The third leg of the stool, Leary says, is automation of both the analysis itself and the actions that derive from it. Automation of network analytics differs from predictive analytics in that it is not predicting when problems might occur, but merely looking at current performance.
“Using data and analytics to see how a network is performing has been around for quite some time, but we’ve noticed that the amount of data being generated today is getting harder to process, as there is just so much more,” says Trent Fierro, senior marketing manager for cloud and AIOps at Aruba, a Hewlett Packard Enterprise company. “The ultimate goal is to help IT organizations spot anomalies and trends that provide network, security and application insights that also help the business offer new services to its users while improving existing services.”
What Is Predictive Network Analytics?
If network analytics focuses on using data to look at past performance (and, hopefully, to monitor the current state of the network in real time), predictive network analytics is squarely concerned with anticipating what the future state of the network might be.
Using historical data fed into machine learning models, predictive network analytics looks at network components, resources and the end-user experience to extrapolate when a business might need to do an upgrade or “when you may need to reconfigure the network to avoid a problem,” Leary says. The key is to avoid the problem before an IT team needs to mitigate it, he says.
With network analytics, network managers can see if there is a problem on a network link and change a configuration to achieve better performance, Compton says. However, he adds, that is “fundamentally a reactive response,” in contrast to predictive analytics, which looks at patterns of network behavior to predict future operating scenarios.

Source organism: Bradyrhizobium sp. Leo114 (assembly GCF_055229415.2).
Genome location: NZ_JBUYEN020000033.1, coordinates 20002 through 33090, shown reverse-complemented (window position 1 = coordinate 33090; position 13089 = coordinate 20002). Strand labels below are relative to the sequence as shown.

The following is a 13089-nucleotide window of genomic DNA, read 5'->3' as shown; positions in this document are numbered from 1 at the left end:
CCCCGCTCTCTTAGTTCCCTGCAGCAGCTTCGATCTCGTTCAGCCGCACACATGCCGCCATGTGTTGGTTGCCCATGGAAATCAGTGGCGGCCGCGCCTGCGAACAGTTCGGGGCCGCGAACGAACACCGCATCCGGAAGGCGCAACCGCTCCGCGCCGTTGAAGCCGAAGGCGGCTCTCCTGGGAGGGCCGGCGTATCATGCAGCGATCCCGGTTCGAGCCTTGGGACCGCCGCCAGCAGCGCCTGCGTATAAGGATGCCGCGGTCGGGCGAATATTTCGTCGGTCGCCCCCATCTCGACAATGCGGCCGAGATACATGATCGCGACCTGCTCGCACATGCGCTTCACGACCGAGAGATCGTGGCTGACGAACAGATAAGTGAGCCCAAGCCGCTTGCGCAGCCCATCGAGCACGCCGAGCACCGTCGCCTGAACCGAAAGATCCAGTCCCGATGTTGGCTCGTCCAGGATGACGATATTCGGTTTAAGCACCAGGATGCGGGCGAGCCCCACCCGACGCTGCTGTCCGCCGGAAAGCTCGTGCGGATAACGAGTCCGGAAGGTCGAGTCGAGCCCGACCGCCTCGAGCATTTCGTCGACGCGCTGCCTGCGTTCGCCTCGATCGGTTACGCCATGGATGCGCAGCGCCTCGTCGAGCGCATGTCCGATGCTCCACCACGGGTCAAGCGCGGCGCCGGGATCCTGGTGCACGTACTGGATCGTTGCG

For example, there might be a pattern of network overload on Monday mornings as workers all log in at the same time to download email and fire up cloud-based applications. Predictive analytics can anticipate this and give operations teams the ability to take proactive steps to avoid the issue by, say, routing traffic to different network links in advance of the expected spike in traffic.
While not a perfect crystal ball, predictive network analytics lets IT teams “make that change proactively” to deliver a better user experience, Compton says.
Why Are Network Analytics and Predictive Analytics Important?
Ordinary network analytics data is useful in providing IT teams greater visibility into the state of their network and where problems are cropping up. However, the approach is predicated on a reactive mindset.
As organizations move toward a more predictive model, their IT teams gain efficiencies, experts say. Not only can resources be positioned ahead of time, but by helping IT teams avoid network issues instead of reacting to them, predictive analytics eases the load on IT help desks.
“It really is a force multiplier,” Compton says. “If they could do something as a planned cadence, as opposed to an emergency ticket coming in, it is a radically different level of productivity.”
Instead of focusing on the mean time to repair and shortening the duration of an incident, he says, “all of a sudden you’re in a mode where you’re actually avoiding the incident in the first place.”
“The use of AI and machine learning open the door to a variety of new use cases that stem from finding endpoint connectivity issues to how applications are performing on a network, even as traffic traverses the cloud,” Fierro says. “Traditional analytics usually focuses on a specific task, whereas predictive AIOps [AI for IT Operations] solutions work across your entire network — wireless, switching, WAN, security and applications — to provide a consolidated view.”